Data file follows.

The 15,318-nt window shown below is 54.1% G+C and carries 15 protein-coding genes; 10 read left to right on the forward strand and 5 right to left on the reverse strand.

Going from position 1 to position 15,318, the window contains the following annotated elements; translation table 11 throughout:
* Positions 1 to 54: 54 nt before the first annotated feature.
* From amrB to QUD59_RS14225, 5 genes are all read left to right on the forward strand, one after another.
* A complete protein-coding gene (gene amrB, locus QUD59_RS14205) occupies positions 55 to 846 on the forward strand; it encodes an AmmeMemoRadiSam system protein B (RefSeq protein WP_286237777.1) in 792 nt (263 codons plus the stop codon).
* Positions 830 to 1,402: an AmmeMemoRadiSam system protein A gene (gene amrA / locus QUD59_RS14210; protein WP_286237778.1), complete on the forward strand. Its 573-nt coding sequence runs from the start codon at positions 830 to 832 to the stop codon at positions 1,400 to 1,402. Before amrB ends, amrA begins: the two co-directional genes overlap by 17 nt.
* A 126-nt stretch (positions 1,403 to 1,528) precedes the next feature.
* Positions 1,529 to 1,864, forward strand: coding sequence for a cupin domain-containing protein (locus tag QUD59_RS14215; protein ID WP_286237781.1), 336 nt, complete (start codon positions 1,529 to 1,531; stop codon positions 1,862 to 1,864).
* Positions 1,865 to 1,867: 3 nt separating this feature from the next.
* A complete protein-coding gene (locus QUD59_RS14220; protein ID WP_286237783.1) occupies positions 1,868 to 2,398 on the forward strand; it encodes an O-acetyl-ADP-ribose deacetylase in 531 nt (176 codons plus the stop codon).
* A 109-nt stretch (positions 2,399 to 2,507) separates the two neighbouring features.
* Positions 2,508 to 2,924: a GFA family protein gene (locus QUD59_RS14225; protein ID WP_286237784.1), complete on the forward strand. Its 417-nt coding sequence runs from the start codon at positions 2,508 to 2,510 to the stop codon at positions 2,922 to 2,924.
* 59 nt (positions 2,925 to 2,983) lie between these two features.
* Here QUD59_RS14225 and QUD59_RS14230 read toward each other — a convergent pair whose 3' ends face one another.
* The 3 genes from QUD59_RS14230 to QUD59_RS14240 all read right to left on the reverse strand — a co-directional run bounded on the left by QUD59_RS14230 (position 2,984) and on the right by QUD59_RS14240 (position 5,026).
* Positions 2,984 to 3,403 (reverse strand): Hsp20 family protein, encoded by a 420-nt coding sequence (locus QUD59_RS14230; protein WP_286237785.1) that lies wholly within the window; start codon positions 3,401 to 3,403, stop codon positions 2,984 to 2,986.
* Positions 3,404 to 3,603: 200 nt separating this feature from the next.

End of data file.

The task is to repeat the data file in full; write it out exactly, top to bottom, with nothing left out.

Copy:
The 15,318-nt window shown below is 54.1% G+C and carries 15 protein-coding genes; 10 read left to right on the forward strand and 5 right to left on the reverse strand.

Going from position 1 to position 15,318, the window contains the following annotated elements; translation table 11 throughout:
* Positions 1 to 54: 54 nt before the first annotated feature.
* From amrB to QUD59_RS14225, 5 genes are all read left to right on the forward strand, one after another.
* A complete protein-coding gene (gene amrB, locus QUD59_RS14205) occupies positions 55 to 846 on the forward strand; it encodes an AmmeMemoRadiSam system protein B (RefSeq protein WP_286237777.1) in 792 nt (263 codons plus the stop codon).
* Positions 830 to 1,402: an AmmeMemoRadiSam system protein A gene (gene amrA / locus QUD59_RS14210; protein WP_286237778.1), complete on the forward strand. Its 573-nt coding sequence runs from the start codon at positions 830 to 832 to the stop codon at positions 1,400 to 1,402. Before amrB ends, amrA begins: the two co-directional genes overlap by 17 nt.
* A 126-nt stretch (positions 1,403 to 1,528) precedes the next feature.
* Positions 1,529 to 1,864, forward strand: coding sequence for a cupin domain-containing protein (locus tag QUD59_RS14215; protein ID WP_286237781.1), 336 nt, complete (start codon positions 1,529 to 1,531; stop codon positions 1,862 to 1,864).
* Positions 1,865 to 1,867: 3 nt separating this feature from the next.
* A complete protein-coding gene (locus QUD59_RS14220; protein ID WP_286237783.1) occupies positions 1,868 to 2,398 on the forward strand; it encodes an O-acetyl-ADP-ribose deacetylase in 531 nt (176 codons plus the stop codon).
* A 109-nt stretch (positions 2,399 to 2,507) separates the two neighbouring features.
* Positions 2,508 to 2,924: a GFA family protein gene (locus QUD59_RS14225; protein ID WP_286237784.1), complete on the forward strand. Its 417-nt coding sequence runs from the start codon at positions 2,508 to 2,510 to the stop codon at positions 2,922 to 2,924.
* 59 nt (positions 2,925 to 2,983) lie between these two features.
* Here QUD59_RS14225 and QUD59_RS14230 read toward each other — a convergent pair whose 3' ends face one another.
* The 3 genes from QUD59_RS14230 to QUD59_RS14240 all read right to left on the reverse strand — a co-directional run bounded on the left by QUD59_RS14230 (position 2,984) and on the right by QUD59_RS14240 (position 5,026).
* Positions 2,984 to 3,403 (reverse strand): Hsp20 family protein, encoded by a 420-nt coding sequence (locus QUD59_RS14230; protein WP_286237785.1) that lies wholly within the window; start codon positions 3,401 to 3,403, stop codon positions 2,984 to 2,986.
* Positions 3,404 to 3,603: 200 nt separating this feature from the next.